Update from Father Eric:
Good news! After approximately one week since first potential exposure to COVID-19, I am still showing no symptoms. However, for various reasons, my quarantine did not begin until a few days after first potential exposure. Asymptomatic persons can still be carriers and possibly spread the virus. Therefore, adhering to CDC guidelines and following the advice of a consulted Catholic physician, I will take the full two week period for quarantine. I would expect any parish employee or parishioner in similar circumstances to do the same for the safety of others and for the sake of the common good. My plan is to return in-person to celebrate Masses at Holy Trinity (9:00am) and Nativity (11:00am) on Sunday, August 23.
While quarantined, cutting my vacation short, I will be conducting Zoom meetings with various groups as well as catching up on the 100+ emails accumulated while away. A number of those were offers of prayers for my health, for which I am very grateful. Several were concerns about the changes to the Mass schedule. I am grateful for these also because it means that the communication in the bulletin and the website has gotten through.
Change is rarely if ever easy. It is often disruptive and inconvenient. The pandemic does not make it easier. So much of what we may have taken for granted in our freedom to move about and live our lives has been challenged. I am experiencing this personally as I am under quarantine and unable to be with you all, to celebrate Mass together, to be present in the joys and sorrows of parish family life.
The Archdiocese of Cincinnati continues to experience the sorrows of fewer priests in active ministry. A record number of retirements are planned over the next few years, even after the Archbishop raised the retirement age. Though there are retired priests who generously give of their time to celebrate Mass and provide the sacraments, the fact remains they will not be able to offer this assistance indefinitely. Even if a cohort of priests could be cultivated to help, it is also important for a pastor to be present as the spiritual father of the parish family. There are always limits on time and energy, but I purposely scheduled two hours between Sunday Masses so that I would be able to greet people without immediately running out the door.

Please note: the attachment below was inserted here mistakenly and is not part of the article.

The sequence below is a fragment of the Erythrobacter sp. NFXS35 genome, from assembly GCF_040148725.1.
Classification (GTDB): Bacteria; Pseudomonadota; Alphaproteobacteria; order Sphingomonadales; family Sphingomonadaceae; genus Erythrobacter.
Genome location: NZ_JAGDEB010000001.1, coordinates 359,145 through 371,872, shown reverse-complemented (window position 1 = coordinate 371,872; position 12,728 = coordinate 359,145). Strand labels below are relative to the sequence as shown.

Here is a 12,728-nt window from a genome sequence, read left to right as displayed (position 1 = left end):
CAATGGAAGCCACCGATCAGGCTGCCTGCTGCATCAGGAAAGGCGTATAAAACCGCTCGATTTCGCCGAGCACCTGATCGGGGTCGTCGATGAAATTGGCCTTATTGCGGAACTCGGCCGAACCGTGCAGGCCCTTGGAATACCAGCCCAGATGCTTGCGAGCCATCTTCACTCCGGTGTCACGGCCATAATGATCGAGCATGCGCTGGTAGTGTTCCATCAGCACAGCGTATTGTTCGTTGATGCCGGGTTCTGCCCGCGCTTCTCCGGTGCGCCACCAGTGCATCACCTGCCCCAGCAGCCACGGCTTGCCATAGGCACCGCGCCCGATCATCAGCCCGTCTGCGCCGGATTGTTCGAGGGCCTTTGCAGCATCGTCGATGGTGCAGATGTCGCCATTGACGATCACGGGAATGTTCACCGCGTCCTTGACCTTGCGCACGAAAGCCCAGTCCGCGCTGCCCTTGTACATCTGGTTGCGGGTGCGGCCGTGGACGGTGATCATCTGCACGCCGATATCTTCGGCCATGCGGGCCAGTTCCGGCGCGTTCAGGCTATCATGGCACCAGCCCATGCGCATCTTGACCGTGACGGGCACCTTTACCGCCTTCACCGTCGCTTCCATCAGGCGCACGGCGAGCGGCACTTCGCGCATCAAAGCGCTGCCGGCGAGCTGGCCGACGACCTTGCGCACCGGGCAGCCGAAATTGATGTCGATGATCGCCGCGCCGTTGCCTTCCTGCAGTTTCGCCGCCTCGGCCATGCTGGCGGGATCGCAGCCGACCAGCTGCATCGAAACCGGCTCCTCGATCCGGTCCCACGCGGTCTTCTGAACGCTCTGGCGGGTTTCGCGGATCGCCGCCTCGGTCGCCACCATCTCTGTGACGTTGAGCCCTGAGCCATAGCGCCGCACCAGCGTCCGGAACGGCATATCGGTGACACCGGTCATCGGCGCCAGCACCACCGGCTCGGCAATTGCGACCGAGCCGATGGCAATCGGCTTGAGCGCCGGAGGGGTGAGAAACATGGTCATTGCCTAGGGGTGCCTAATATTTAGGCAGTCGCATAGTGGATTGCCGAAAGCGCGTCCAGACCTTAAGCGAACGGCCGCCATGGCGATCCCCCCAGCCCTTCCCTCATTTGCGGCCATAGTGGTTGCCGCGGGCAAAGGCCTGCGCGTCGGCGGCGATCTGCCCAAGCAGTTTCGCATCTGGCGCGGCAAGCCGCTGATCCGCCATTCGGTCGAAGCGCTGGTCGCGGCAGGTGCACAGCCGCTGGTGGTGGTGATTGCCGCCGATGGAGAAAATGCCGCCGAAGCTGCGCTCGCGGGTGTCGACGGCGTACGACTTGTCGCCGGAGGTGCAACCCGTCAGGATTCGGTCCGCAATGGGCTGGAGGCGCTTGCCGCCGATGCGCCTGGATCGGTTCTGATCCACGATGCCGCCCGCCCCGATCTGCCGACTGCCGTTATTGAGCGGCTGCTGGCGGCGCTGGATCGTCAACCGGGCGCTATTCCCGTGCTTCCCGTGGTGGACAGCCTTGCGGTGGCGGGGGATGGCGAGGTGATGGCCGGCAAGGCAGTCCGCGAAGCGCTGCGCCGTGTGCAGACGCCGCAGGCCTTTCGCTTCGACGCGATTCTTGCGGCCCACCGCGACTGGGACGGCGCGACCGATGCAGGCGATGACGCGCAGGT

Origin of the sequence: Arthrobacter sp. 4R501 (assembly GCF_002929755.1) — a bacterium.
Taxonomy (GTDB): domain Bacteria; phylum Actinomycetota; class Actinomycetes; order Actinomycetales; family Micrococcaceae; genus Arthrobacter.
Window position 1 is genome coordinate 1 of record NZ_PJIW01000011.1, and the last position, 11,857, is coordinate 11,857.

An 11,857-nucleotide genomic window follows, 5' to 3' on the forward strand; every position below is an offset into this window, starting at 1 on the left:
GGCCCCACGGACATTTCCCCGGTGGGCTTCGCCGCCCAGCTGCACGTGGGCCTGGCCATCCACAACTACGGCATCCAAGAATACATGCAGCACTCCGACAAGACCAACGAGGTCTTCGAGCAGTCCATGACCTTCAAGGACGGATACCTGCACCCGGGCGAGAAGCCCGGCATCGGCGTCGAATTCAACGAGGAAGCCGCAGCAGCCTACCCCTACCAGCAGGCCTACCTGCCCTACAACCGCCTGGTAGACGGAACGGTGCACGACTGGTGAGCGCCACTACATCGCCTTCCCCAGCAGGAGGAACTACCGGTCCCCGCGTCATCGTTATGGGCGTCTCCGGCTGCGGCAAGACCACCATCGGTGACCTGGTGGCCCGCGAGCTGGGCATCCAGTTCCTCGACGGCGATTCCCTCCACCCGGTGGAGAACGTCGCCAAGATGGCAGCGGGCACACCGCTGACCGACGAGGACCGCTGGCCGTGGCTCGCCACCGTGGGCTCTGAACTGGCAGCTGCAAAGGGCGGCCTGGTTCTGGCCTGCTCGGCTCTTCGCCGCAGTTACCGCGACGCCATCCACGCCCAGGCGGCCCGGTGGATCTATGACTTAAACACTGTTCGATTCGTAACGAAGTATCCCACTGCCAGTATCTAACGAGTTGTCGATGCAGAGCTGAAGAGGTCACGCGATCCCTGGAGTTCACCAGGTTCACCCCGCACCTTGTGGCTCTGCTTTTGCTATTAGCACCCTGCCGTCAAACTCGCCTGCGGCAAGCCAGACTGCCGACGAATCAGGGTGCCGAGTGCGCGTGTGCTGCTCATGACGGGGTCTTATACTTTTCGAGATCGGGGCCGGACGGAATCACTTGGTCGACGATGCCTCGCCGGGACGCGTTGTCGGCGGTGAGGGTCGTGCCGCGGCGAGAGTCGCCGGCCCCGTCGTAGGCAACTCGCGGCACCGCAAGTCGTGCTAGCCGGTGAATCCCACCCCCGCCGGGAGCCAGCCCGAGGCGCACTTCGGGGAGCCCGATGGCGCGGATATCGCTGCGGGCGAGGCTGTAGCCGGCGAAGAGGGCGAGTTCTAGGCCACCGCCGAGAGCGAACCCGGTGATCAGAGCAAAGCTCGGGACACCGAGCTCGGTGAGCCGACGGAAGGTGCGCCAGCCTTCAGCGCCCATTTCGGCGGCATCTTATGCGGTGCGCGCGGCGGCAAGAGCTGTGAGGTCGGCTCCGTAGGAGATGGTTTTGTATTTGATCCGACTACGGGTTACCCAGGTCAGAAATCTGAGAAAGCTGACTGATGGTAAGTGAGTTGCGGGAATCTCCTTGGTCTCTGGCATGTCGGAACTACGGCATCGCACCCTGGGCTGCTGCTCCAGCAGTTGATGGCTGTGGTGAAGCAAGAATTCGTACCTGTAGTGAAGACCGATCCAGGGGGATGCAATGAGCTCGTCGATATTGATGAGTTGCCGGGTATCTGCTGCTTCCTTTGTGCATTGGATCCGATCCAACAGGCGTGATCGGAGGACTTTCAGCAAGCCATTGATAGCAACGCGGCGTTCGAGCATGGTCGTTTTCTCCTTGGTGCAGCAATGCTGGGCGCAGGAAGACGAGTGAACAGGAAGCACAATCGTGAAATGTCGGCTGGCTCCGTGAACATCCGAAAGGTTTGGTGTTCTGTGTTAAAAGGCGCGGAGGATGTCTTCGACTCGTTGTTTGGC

The good news remains that Jesus Christ is alive! The Church is indefectible in its teaching on matters of faith and morals. She is indelibly marked by the sacred mysteries entrusted to her care. But the Church does develop over time, in two important ways. First, by discovering more fully the truth imparted to her in the deposit of faith given to the Apostles; and second, in seeking to communicate fruitfully the Gospel in every time and place.
This is no easy task but it is the one into which the Lord Jesus always invites his disciples. At the end of the Gospel of Matthew, before his Ascension into Heaven, the Lord commissions his friends: “Go, therefore, and make disciples of all nations, baptizing them in the name of the Father, and of the Son, and of the holy Spirit, teaching them to observe all that I have commanded you. And behold, I am with you always, until the end of the age.”
The Catholic Church, in the lived experience of her parishes, including Holy Trinity and Nativity, is still called to develop and respond to the call of Jesus to proclaim the gospel. For this reason, we are aligning all of their energy and resources, all of the time, talent, and treasure available to them, to go and make disciples. Jesus is with us on this mission. Jesus Christ is the same yesterday, today, and forever. Amen!